Jimmy McLarnin: Baby Face

05.12.05 - By Craig Parrish: “It’s a very silly pair of feet that stay around and let your face get punched” — Jimmy McLarnin

A Master Boxer, Jimmy McLarnin is one of those rare stories of a young man who got into the rough world of boxing and got out young, healthy, and rich. A man who knew when to hang it up and played the game on his own terms. Not the most powerful fighter, although a dangerous puncher, McLarnin personified how to find success by constantly working on technique and developing the gift he had: speed. He was born in Belfast, Northern Ireland in 1907, but his family immigrated to Canada while he was very young.

As a youngster, Jimmy loved to fight and would do so for a dollar here and there. Money was tight and a dollar was a small fortune to Jimmy.

At thirteen, he met his future Manager, Pop Foster, and oldtimer who took a liking to the kid and started to teach him technique. Foster and Jimmy’s Father were friends and they built a gym for training. For several years, Pop worked Jimmy and taught him the science of boxing, developing his speed and creating the elusiveness for which he would become famous.

While still only 16, McLarnin headed out to California to start his career in 1923. He lied about his age and told everyone he was 18. McLarnin admitted later that he hated lying, but they were desperately poor and needed money fast. It took three months around San Francisco before he got his first match, and started a run of 31 consecutive victories. His first real test however, came the following year in a set of 2 matches against the future Flyweight Champ, Fidel LaBarba. McLarnin got a decision in one bout and the other was a draw in the 4-rounders. Jimmy later said that LaBarba was a tremendous puncher and on a few body shots he felt as if “all his teeth were being pulled out”. But by sticking and moving he survived LaBarba.

In 1925, Jimmy went on a tear. He decisioned tough Flyweight Champ Pancho Villa on July 4th, knocked out future Welterweight Champ Jackie Fields in November in 2 rounds and beat future Bantamweight Champ Bud Taylor in December, although Jimmy won on a foul and would lose to Taylor the following year. By 1927, McLarnin was stepping into the ring with Louis “Kid” Kaplan, a tough fighter who had just won the Featherweight belt from Danny Kramer. Pop felt that Jimmy was not ready for this level of
competition, but they were not at a point to pick and choose. Jimmy felt that he could run from Kaplan if necessary, but in the first punch of the fight Kaplan broke Jimmy’s jaw and for the first time in his career, McLarnin hit the canvas. Kaplan continued to put Jimmy down, but each time he got up. By the fourth round, Kaplan is starting to tire from punching McLarnin, and Pop instructed Jimmy to move in when he starts to throw the hook and hit him with a right hand. Down goes Kaplan. Jimmy knocks him down again and again, but Kaplan is game and keeps getting up. Finally, at the beginning of the 8th, an exhausted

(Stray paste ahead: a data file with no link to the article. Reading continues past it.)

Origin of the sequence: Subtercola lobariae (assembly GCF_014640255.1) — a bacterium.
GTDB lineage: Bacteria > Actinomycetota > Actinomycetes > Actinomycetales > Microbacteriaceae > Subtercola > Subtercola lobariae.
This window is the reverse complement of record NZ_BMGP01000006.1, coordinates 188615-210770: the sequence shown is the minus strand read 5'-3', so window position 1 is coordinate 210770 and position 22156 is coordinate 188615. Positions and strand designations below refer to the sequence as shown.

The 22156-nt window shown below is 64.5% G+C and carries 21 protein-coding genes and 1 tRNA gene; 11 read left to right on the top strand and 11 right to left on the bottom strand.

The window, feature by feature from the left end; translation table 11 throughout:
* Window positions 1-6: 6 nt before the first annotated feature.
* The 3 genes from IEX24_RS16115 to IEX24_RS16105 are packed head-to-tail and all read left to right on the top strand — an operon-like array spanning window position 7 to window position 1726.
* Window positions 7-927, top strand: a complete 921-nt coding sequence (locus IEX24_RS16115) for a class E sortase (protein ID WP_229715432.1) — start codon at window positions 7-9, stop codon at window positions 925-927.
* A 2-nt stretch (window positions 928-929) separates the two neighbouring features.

Jimmy rushes Kaplan as he is coming out of the corner and drops him for the KO. This performance raises Jimmy’s profile and eventually lands him a title shot with Sammy Mandell in 1928.

At this point, Jimmy is still only 21 and growing. He had a difficult time making weight for the Mandell fight and lost a 15 round decision. He decided to move up to 140 pounds and over the next several years he beat Ray Miller, Mandell twice, Sergeant Sammy Baker, Young Jack Thompson, and Billy Petrolle. In 1932, Jimmy fought one of his boyhood idols, Benny Leonard. While Leonard was well into his thirties, he gave Jimmy fits early in the fight before succumbing to a 7th round knockout, after which he retired. Jimmy knew that if Leonard had been a few years younger, it might have been a different story.

In 1933, Jimmy got his shot at the Welterweight title and made the most of it, knocking out Young Corbett III in the first round. Jimmy’s reign as Champion was fairly short-lived though, as he began a series of fights with Barney Ross in the Spring of the following year. McLarnin lost the first fight on points over 15 rounds, but regained the title three months later with a decision. He lost the title back to Ross with yet another points decision in May, 1935. Many boxing experts felt McLarnin was robbed.

At this point, Jimmy was only fighting about once a year, which he later said was a mistake. However, he had a series of broken hands over this time that made it difficult to box. He had wanted to go out as Champion, but the decision in the Ross fight was starting to sour him on the fight game. He only fought three more times in his career, splitting two fights with Tony Canzoneri and finished up with a decision over lightweight Champ Lou Ambers in his final fight, although it was a non-title bout. Ambers had just won the title from the legendary Henry Armstrong. Although it wasn’t for a title, McLarnin felt that a victory over Ambers was just as good, and retired at the age of 29.

In addition to being a terrific fighter, McLarnin had a reputation of being a genuinely nice person. This lesson he claimed to have learned from the great “Gentleman” Jim Corbett, who was a regular visitor to his training camps. McLarnin had great personal success outside the ring after his career, starting several businesses. His was a great success story of a young man who made the most of himself through sacrifice, dedication, and hard work. His career record was 62 (20)-11-3, and he was inducted into the International Boxing Hall of Fame in 1991. Not bad for a kid that retired at 29. He passed away on October 28th, 2004.

Article posted on 06.12.2005

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